I’m almost done with the second section of the trench for the hedge. This one ends in a corner that seems to have been a dumping ground for large rocks when the garden was first landscaped. If they had just been another ten or twenty centimetres deeper, I wouldn’t have touched them, but now the earth above them is so shallow that I decided they really needed to come out. Over the decades, the earth around the rocks has become super compacted (because of pressure from all sides, I guess) and I can barely get the edge of the spade in. Digging is replaced by hacking and prying.

The shadow border that I planted two years ago, in September 2015. Most of it is coming along decently, and the whole thing is quite nice to look at. It would probably be doing better and looking lusher if it had gotten more water… but we were away during the driest period. The plants in the bottom end are all looking especially puny. I hope they will catch up next year. If they die because of one dry summer then I don’t want them here anyway. And all the Lamiums are all still looking near death, just like last summer. Perhaps this is not the right place for them.

Now that I’m on vacation I can start catching up on all the things I had no time for during most of June. Such as buying clothes for the kids. And digging a trench for the hedge.

One edge of the trench is easy to dig because it was recently moved, when the retaining wall was built. Along the other edge, after less than the depth of the spade, I’m already digging down in hard-packed, dead-looking, gravelly soil untouched by any grass roots, and prying out rocks of various sizes.

In the middle, there is an area that is like a box of chocolates. You never know what you get. It looks like the soil hasn’t been touched in decades. But it has been moved at some point, probably either when the house was built, or when the extension was added. I’m leaning towards the former, because among rusty tools (such as this rake) and building materials (broken bricks, chunks of concrete, bent and rusted L-bars) I find pieces of animal bones. The extension was built in the 70s and I’m kind of guessing that people did not throw bones in the garden at that time. But in the 1900s they might have thrown them on a compost heap in some corner of the garden.

The first poppy flowers have opened.

Being the lazy gardener that I am, last year’s seed capsules are still there.

Late spring and early summer is the time of sweet-smelling white-flowering shrubs and trees. Cherries, hagberries and lilacs are everywhere, including in our garden, and everyone loves them.

Today I noticed another white-flowering tree in the garden that rarely gets any attention: a whitebeam. I did know, in theory, that it also has white flowers but I’ve never actually noticed its flowering. I decided to take a closer look. It’s not as striking as a flowering cherry tree or a hagberry, because the blossoms are fewer and sparser, but still it has pretty sweet white flowers.

Or that’s what I thought until I got closer and smelled them. Up close they are anything but sweet. They actually smelled pretty disgusting. Cloying and sour, sort of rotten.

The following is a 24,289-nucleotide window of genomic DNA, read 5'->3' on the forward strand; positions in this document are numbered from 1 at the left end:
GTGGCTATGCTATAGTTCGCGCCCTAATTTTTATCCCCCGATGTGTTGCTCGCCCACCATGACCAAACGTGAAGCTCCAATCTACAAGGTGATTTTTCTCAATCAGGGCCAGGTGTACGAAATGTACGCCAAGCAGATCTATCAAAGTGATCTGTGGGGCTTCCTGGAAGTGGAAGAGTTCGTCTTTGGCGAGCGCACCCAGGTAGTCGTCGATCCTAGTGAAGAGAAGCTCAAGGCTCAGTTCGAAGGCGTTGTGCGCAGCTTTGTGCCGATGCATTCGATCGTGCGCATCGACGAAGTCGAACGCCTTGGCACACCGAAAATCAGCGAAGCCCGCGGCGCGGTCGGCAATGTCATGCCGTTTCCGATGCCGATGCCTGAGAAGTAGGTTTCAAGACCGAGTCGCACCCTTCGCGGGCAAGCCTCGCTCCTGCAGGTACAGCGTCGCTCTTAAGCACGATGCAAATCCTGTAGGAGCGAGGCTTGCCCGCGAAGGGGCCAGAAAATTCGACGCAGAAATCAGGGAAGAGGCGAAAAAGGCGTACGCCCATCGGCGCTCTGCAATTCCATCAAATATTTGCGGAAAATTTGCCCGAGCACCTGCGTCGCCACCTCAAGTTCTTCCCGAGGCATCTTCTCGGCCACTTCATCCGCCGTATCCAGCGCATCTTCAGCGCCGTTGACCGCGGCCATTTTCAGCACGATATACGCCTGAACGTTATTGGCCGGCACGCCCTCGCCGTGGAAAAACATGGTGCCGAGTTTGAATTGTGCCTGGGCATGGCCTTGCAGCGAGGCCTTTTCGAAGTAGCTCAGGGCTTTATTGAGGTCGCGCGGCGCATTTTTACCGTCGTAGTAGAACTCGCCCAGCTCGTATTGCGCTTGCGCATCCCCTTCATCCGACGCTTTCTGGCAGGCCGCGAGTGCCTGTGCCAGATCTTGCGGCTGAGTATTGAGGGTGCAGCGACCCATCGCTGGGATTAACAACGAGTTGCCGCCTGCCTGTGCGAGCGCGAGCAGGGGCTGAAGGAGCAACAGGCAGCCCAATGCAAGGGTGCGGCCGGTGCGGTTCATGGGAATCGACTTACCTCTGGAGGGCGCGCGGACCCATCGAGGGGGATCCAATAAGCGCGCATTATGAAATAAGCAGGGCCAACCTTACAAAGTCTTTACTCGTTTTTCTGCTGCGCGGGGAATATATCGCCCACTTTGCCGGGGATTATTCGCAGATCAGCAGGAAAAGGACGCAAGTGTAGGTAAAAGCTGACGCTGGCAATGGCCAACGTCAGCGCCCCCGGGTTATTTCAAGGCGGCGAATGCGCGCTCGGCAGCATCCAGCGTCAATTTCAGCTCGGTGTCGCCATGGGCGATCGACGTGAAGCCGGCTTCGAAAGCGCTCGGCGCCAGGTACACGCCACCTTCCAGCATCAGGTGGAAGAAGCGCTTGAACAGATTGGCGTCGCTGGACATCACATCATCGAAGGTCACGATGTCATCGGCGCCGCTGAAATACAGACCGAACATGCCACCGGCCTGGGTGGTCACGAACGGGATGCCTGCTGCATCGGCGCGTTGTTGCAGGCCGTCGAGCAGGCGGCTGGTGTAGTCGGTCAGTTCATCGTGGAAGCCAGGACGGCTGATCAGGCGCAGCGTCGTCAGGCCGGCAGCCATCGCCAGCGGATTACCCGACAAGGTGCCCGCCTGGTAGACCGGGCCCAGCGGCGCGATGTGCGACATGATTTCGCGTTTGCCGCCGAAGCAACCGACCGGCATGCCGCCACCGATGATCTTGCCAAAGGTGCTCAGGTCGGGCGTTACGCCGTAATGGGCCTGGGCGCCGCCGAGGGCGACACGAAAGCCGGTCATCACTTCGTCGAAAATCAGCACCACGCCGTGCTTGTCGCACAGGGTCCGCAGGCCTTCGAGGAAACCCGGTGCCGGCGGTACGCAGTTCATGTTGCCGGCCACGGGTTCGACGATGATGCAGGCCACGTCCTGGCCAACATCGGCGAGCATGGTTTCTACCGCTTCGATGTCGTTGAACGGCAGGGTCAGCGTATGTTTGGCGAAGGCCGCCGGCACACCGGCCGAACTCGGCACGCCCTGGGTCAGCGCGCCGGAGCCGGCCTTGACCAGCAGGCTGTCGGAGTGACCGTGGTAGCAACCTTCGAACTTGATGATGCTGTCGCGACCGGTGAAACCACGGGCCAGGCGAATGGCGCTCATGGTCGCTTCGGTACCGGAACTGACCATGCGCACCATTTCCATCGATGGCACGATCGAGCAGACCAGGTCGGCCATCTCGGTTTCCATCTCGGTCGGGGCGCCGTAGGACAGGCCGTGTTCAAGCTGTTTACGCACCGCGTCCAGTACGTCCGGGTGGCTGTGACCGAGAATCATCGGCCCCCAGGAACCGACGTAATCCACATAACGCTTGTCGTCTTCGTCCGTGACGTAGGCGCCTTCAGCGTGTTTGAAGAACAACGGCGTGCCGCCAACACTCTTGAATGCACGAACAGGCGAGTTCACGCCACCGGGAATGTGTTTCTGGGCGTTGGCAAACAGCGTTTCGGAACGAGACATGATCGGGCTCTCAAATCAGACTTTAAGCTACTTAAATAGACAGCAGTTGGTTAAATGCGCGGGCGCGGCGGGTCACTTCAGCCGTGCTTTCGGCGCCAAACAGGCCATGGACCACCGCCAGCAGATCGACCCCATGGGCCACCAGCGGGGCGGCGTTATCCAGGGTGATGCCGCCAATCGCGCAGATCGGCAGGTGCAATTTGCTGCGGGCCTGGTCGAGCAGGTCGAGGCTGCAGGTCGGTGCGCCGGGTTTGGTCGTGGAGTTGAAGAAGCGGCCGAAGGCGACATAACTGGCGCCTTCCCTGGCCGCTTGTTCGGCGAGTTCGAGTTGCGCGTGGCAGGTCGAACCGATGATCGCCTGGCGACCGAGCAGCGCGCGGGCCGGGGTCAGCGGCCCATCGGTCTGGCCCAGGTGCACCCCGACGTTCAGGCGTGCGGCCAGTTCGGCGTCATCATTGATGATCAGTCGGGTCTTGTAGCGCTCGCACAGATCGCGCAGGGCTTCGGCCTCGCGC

No wonder nobody writes poems about the Swedish whitebeam, or arranges festivals for its flowering.

Is it truly the third summer for this flowerbed already? The blog says so, so it must be true.

Galium odoratum is taking over more and more of it. It’s a good thing it’s both pretty and nice-smelling: it wouldn’t entirely surprise me if it occupied the whole flowerbed in five or ten years or so and pushed out even the larger perennials. Currently its spread still makes me happy.

After another stressful day in the office, I went out into the garden to look for peace. And photos. Those two go well together.

The first lilac flower I looked at was a five-petal one. Those are lucky in Estonia; I don’t know about the rest of the world. I remember hunting for them as a child. I spent my summers with my grandma at her summer cottage. That is what Estonian children do for summer – get sent to their grandparents. (Did thirty years ago, at least.) Swedish children – today at least – don’t do that. They get sent to camp instead.

I have many fond memories of my grandma’s garden. The cottage was there for us to sleep and eat in, and I remember it well, but it’s the garden I miss. And the forests nearby. Years after I moved to Sweden, she sold the place because she got back a part of her family’s lands, which had been expropriated when Estonia was occupied by the Soviet Union. Of course I understand that that place was home to her on a deeper level than the summer cottage could ever be, but I still wish I could go back.

I can’t recreate that garden here, and any attempts to do so would be sure to fail. But it is there at the back of my head when I plant the garden I have. This garden also has birches that sigh in the wind, and swallows that fly past in the evening. There are berry bushes and rhubarbs and strawberries – and lilacs and poppies and hostas and bleeding hearts.

I had intended to plant a hedge along the retaining wall that we got built last summer. But somehow summer ended and I hadn’t even started planting. This year it’s definitely happening (and one of the three sections is already done).

What I hadn’t planned for were the weeds that came up in the meantime. It’s only half a year, I thought – how weedy can it get in that time? Plenty, it turns out. The earth along the wall that was bare last autumn is now covered in greater celandine, white nettle, couch grass and other unwelcome plants. They have… spread like weeds. Now I’ve spent a full day in total digging them up and carting away several barrowloads of biomass. Never again will I underestimate their growing power.

The world is white.